Impressions of Coretta Scott King’s Funeral

Feb. 2006

Impressions of Coretta Scott King’s Funeral
by Rhio

Last night I was up late watching Cspan’s repeat of Coretta Scott King’s funeral – it was called a Home Coming Celebration and it was just that – raucous, loving and beautiful.

The tribute and celebration went on for hours and there was a full house present at the huge church in Lithonia, Georgia in which it took place. Many congressmen and women were present and the speakers included 4 US presidents. Somehow I tuned in just as the sitting president was finishing up, what a break – I’m sorry, I just don’t believe a word that man says, our selected president. I’m sure the tribute was beautifully written by someone, but to me it remains just hollow words on a page when spoken by would be King George.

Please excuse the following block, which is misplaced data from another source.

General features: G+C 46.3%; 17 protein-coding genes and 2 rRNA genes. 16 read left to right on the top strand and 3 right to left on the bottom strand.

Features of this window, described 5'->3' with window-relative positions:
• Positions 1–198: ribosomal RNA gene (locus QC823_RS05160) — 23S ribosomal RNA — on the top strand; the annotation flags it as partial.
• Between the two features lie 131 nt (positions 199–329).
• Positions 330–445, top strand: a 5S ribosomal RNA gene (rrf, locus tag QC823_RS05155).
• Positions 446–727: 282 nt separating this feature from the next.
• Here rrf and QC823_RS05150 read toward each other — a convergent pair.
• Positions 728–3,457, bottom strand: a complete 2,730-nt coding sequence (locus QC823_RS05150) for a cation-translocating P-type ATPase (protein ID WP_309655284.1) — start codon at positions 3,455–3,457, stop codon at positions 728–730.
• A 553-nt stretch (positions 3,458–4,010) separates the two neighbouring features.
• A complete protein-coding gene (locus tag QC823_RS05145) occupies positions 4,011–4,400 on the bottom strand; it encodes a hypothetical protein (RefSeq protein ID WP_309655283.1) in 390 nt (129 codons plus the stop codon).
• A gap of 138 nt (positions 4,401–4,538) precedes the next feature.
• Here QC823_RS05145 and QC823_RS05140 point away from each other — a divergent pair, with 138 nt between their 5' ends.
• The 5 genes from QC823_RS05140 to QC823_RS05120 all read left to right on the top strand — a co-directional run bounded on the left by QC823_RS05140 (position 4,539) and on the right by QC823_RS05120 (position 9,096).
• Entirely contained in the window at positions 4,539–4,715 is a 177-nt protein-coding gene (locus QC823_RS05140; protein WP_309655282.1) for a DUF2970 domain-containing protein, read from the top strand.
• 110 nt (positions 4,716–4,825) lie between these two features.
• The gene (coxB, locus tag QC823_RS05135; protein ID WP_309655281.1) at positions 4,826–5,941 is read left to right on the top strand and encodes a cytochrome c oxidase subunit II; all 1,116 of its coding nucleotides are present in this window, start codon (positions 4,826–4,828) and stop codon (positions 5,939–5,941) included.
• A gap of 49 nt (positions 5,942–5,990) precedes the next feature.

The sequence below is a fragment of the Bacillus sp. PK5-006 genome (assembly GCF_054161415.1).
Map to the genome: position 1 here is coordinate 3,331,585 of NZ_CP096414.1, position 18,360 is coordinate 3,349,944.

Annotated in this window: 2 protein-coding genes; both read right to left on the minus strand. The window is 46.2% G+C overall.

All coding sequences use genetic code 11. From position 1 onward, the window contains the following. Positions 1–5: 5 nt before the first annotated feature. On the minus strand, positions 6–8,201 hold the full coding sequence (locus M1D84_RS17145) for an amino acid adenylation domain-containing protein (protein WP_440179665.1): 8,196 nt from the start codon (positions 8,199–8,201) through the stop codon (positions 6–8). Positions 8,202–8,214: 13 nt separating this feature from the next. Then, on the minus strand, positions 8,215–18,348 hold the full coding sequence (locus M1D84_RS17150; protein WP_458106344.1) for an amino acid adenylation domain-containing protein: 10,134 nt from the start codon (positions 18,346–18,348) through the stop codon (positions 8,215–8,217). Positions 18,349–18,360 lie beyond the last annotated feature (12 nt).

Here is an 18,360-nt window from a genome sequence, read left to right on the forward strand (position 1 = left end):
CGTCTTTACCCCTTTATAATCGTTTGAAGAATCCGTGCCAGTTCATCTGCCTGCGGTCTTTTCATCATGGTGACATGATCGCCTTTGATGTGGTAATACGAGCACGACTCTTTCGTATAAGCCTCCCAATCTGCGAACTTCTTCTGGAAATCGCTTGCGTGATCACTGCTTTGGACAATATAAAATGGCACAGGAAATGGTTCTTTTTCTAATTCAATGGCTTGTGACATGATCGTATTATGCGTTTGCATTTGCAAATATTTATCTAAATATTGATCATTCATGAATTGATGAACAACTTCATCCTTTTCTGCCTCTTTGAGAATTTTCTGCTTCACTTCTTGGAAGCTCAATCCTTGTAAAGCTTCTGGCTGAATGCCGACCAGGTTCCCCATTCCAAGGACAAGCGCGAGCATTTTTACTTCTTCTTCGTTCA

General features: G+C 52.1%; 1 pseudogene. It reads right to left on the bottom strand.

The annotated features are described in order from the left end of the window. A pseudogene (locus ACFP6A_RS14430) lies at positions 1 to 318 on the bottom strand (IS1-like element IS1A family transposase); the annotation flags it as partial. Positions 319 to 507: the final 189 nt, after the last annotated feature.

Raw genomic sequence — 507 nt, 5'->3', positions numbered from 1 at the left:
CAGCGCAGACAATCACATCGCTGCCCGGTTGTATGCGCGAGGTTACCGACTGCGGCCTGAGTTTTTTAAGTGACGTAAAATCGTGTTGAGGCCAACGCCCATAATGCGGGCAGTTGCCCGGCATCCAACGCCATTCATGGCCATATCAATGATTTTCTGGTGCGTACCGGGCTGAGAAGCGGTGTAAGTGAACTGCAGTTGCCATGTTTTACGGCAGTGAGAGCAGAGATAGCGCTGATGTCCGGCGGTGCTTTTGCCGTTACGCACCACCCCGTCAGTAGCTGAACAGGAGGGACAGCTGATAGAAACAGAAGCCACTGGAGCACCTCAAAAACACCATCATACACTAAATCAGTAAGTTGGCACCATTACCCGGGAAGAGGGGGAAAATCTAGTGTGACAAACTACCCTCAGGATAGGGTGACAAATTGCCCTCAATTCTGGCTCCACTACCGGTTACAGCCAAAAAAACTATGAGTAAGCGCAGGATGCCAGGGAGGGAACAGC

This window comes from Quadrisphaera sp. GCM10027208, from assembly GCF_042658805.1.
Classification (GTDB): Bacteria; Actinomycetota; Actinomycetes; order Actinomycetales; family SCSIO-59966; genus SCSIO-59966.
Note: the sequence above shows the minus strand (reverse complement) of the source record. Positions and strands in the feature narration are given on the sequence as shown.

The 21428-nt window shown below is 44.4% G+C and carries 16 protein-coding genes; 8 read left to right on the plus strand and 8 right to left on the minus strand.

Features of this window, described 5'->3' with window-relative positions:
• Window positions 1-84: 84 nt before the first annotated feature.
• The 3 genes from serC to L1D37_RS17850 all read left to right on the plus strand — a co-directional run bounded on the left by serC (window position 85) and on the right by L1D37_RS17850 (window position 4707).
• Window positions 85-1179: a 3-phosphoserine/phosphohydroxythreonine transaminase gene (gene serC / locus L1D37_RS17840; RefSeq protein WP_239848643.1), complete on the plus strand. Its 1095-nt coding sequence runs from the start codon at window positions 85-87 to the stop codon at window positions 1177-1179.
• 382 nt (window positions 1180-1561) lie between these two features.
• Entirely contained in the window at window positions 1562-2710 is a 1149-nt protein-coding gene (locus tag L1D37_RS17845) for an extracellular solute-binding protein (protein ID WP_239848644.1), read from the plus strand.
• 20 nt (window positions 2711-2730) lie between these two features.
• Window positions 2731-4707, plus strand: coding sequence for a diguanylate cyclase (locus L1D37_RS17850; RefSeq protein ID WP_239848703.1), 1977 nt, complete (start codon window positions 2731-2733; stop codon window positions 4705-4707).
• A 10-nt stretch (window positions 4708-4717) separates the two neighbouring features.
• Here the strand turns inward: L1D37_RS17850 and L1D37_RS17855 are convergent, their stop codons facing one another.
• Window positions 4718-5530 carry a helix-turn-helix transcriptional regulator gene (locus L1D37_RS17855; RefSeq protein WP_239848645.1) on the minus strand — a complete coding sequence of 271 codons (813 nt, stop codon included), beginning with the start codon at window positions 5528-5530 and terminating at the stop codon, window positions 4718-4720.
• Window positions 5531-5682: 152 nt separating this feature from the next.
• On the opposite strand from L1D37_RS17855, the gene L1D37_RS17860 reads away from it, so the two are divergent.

But I did hear Bush, Sr., Jimmie Carter and Clinton. Speaking also were many ministers representing various churches and denominations, plus Coretta’s daughter Berniece King, a minister herself, and Malcolm X’s daughter, Malaak Shabazz. I particularly liked Carter’s tribute because it was so personal, Carter was governor of Georgia prior to becoming president, and it was obvious he had a very personal connection to both Martin Luther King, Jr. and Coretta Scott King. He said “They overcame one of the greatest challenges of life, which is to be able to wage a fierce struggle for freedom and justice and to do it peacefully.” He also said “It was difficult for them personally with the civil liberties of both husband and wife violated, and they became the targets of secret government wiretapping and other surveillance.” The right wing pundits had a field day finding fault with this factual information, but the attendees in the room gave Carter a rousing ovation. Pres. Carter cited the victims of Katrina when referencing the racial struggles that still remain. In his words “The struggle for civil rights is not over. We only have to recall the color of the faces of those in Louisiana, Alabama & Mississippi. Those who are most devastated by Katrina know there are not yet equal opportunities for all Americans.” Carter also got scathingly called “ungracious” by the right wing pundits, you know who they are, for not shaking Bush’s hand. Bush was sitting almost directly behind the speakers podium and so when each speaker would finish up and turn around to find their seat, it was difficult to ignore the president and not shake his hand – even if you wanted to – protocol you know – But Carter picked up his notes and walked deliberately past the president in what appeared to be a snub. He did what he felt like doing. He did not want to play the hypocrisy game. Mrs. King, I believe, in those circumstances would have been more gracious, if you want to call it that, but that is only because she had such a deep and abiding faith in transformation, even of the most stubborn and seemingly unredeemable among us.